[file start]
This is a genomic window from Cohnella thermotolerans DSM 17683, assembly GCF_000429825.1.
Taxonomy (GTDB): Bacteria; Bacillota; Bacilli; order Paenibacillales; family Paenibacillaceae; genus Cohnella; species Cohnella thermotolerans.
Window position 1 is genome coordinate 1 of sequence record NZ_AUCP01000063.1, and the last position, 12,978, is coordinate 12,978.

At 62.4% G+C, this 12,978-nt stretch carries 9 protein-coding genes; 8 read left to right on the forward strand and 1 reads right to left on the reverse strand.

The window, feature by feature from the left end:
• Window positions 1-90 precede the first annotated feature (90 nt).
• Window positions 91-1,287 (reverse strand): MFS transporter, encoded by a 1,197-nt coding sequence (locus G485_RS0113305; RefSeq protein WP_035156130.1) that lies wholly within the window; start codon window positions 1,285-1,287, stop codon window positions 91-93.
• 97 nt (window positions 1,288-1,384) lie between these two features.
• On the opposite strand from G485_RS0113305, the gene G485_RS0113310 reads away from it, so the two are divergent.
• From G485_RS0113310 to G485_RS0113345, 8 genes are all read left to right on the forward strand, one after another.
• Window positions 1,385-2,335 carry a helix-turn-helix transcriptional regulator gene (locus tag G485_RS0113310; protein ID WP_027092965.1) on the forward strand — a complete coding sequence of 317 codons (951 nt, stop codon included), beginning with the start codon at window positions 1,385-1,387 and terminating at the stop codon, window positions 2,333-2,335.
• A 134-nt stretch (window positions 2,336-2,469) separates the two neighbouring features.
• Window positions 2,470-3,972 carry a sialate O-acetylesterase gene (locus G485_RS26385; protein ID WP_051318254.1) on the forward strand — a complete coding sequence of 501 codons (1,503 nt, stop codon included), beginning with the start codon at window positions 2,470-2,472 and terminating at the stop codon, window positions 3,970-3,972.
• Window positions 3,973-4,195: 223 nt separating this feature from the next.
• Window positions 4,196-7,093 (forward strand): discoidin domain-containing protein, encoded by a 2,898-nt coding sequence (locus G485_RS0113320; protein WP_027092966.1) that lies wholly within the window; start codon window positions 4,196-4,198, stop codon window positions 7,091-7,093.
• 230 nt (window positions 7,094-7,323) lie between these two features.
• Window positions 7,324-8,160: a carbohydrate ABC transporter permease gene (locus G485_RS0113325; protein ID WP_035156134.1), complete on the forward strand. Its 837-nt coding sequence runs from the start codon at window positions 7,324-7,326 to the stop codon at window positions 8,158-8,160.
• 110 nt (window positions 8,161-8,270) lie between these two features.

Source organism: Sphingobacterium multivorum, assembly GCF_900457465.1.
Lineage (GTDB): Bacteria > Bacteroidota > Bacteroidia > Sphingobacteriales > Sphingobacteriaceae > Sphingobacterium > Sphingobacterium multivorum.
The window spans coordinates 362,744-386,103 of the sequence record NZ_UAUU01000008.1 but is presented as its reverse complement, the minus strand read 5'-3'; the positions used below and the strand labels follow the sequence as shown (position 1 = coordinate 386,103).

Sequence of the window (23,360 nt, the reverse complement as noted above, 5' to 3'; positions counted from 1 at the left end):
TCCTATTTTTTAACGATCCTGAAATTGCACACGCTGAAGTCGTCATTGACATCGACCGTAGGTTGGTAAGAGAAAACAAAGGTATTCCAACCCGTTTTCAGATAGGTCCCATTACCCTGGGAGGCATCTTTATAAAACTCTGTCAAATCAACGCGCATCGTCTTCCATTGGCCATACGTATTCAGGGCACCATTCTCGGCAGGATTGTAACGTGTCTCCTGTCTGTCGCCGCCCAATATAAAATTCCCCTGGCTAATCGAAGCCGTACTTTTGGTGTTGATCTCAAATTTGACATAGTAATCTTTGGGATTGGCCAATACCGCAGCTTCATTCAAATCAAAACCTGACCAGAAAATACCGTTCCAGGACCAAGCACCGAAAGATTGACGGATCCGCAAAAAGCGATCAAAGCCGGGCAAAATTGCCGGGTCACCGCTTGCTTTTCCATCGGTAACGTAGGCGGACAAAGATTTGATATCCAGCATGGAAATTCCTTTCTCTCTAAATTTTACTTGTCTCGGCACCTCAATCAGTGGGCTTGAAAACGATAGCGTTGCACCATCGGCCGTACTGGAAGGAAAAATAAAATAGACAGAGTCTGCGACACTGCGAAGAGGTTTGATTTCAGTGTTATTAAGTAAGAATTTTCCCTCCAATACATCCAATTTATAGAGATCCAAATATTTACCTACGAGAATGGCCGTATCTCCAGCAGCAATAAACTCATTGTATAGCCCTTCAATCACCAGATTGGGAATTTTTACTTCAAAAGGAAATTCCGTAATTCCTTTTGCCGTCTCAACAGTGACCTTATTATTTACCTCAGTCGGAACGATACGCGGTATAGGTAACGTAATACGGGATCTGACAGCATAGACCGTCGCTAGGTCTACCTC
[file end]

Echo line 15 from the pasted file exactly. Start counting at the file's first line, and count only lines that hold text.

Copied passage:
• Window positions 4,196-7,093 (forward strand): discoidin domain-containing protein, encoded by a 2,898-nt coding sequence (locus G485_RS0113320; protein WP_027092966.1) that lies wholly within the window; start codon window positions 4,196-4,198, stop codon window positions 7,091-7,093.